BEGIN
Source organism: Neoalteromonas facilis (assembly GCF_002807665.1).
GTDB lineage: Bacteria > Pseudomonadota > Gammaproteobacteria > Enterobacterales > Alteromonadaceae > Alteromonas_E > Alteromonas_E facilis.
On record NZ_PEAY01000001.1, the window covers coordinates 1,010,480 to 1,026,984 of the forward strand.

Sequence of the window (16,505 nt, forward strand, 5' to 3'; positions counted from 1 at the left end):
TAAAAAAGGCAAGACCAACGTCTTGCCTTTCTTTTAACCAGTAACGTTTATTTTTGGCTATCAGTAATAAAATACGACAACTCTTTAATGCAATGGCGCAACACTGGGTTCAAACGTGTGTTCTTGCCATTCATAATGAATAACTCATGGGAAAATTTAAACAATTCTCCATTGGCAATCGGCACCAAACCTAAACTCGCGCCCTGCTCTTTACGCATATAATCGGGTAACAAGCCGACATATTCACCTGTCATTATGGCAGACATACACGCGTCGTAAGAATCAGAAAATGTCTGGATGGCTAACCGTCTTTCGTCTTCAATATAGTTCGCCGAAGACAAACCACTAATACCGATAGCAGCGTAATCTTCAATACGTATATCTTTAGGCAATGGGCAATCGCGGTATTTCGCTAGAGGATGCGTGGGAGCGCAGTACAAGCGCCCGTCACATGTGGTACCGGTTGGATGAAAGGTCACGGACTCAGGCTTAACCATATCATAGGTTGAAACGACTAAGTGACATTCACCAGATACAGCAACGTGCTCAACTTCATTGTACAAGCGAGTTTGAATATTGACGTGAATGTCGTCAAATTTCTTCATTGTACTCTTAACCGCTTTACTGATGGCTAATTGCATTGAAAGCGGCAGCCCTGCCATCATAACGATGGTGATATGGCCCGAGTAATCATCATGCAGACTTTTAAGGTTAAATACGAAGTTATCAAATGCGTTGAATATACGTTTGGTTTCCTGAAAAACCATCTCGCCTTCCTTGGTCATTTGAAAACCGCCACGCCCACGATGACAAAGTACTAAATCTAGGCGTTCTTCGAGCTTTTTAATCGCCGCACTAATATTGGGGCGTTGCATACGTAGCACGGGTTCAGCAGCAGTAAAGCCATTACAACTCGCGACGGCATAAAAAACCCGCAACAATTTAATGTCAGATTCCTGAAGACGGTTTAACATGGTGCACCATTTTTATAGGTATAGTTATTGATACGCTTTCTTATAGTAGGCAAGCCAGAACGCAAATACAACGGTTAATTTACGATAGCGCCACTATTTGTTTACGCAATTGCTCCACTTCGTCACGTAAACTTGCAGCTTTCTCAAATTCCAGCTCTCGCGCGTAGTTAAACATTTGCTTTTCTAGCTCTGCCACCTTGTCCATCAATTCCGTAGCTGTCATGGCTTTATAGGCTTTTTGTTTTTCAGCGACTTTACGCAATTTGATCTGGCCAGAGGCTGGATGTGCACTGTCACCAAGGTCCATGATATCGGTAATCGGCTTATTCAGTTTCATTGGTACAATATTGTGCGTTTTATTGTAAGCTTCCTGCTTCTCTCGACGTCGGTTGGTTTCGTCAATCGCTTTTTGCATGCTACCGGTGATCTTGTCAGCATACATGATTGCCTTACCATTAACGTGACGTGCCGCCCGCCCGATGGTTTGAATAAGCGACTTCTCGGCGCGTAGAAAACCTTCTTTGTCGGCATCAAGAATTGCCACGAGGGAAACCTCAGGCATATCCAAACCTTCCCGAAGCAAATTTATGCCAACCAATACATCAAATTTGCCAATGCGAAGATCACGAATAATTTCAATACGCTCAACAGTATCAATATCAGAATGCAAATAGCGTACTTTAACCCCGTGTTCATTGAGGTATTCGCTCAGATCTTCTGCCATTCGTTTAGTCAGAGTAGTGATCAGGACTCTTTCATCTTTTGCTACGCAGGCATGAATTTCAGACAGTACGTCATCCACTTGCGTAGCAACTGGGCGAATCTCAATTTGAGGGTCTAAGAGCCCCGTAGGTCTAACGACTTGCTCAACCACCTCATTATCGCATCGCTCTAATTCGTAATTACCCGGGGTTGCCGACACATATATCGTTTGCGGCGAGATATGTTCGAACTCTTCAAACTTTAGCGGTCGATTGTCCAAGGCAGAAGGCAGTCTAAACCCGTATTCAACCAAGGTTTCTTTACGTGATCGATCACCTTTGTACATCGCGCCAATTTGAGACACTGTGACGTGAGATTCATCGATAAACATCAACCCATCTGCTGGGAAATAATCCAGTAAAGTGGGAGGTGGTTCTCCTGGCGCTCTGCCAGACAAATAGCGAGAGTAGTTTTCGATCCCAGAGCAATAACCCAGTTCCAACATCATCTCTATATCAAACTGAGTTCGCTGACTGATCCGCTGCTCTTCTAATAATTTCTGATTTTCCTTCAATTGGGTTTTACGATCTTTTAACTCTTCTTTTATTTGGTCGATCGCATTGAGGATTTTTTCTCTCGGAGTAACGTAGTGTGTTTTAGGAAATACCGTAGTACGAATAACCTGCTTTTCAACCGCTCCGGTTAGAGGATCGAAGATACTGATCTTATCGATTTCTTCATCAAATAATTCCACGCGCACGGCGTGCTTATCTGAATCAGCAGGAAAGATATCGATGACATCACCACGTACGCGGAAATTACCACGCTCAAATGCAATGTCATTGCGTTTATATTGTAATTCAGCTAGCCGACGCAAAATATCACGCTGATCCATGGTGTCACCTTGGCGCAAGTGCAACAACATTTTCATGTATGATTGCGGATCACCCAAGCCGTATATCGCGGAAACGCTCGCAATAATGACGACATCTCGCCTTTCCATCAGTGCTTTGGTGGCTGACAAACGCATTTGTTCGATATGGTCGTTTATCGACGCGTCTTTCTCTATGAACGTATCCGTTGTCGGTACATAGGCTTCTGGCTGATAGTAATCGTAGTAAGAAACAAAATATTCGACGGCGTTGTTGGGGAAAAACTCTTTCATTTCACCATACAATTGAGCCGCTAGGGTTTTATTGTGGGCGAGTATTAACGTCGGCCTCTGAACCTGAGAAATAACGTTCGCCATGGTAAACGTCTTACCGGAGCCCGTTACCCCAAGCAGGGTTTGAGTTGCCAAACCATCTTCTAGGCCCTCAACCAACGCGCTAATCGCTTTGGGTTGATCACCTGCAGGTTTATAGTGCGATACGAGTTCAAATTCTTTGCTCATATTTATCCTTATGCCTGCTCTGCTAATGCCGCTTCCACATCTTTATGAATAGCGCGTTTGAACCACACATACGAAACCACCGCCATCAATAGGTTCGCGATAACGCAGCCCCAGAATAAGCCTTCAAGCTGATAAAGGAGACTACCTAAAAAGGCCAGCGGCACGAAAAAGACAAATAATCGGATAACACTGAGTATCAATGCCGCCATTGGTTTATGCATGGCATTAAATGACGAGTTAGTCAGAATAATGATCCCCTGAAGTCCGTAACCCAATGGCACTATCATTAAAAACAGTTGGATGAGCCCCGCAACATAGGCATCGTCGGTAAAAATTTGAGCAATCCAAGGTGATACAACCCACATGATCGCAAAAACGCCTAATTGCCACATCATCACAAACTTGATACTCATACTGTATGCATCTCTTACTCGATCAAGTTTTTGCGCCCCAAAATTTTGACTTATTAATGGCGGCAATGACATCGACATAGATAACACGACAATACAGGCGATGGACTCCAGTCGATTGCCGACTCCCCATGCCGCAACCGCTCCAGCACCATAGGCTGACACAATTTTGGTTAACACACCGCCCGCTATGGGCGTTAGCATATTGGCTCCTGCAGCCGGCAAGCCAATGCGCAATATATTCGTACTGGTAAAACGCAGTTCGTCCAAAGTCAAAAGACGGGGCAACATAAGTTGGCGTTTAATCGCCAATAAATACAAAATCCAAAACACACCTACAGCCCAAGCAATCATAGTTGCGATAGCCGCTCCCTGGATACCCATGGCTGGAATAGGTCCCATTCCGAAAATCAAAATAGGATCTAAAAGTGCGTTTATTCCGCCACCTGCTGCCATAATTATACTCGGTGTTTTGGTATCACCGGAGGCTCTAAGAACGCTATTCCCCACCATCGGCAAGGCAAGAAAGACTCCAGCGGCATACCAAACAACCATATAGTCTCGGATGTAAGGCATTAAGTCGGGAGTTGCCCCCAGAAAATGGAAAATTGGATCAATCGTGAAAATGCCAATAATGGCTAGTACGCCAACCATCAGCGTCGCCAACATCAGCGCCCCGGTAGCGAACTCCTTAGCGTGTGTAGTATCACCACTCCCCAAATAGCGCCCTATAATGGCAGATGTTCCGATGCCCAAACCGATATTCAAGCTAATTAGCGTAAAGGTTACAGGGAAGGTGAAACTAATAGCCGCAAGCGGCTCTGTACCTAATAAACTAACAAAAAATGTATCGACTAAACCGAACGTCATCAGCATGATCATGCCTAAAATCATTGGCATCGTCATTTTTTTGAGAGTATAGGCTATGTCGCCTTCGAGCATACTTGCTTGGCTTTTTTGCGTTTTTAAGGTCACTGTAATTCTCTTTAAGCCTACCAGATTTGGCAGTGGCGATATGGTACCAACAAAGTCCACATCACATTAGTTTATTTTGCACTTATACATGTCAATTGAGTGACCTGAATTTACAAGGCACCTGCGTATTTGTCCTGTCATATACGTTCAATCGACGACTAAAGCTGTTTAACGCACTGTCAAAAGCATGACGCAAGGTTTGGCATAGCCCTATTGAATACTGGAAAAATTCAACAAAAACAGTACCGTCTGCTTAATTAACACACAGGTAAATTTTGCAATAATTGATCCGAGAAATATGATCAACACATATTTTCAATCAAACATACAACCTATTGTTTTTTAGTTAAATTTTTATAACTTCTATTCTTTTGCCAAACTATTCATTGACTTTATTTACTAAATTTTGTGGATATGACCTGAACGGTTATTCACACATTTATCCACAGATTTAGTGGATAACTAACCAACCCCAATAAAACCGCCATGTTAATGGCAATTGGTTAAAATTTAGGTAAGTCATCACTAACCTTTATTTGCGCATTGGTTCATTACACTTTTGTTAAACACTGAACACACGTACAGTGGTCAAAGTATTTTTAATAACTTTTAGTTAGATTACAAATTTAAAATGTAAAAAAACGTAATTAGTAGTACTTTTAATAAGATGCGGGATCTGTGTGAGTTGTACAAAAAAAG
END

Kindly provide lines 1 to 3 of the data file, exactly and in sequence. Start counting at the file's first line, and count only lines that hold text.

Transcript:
Source organism: Neoalteromonas facilis (assembly GCF_002807665.1).
GTDB lineage: Bacteria > Pseudomonadota > Gammaproteobacteria > Enterobacterales > Alteromonadaceae > Alteromonas_E > Alteromonas_E facilis.
On record NZ_PEAY01000001.1, the window covers coordinates 1,010,480 to 1,026,984 of the forward strand.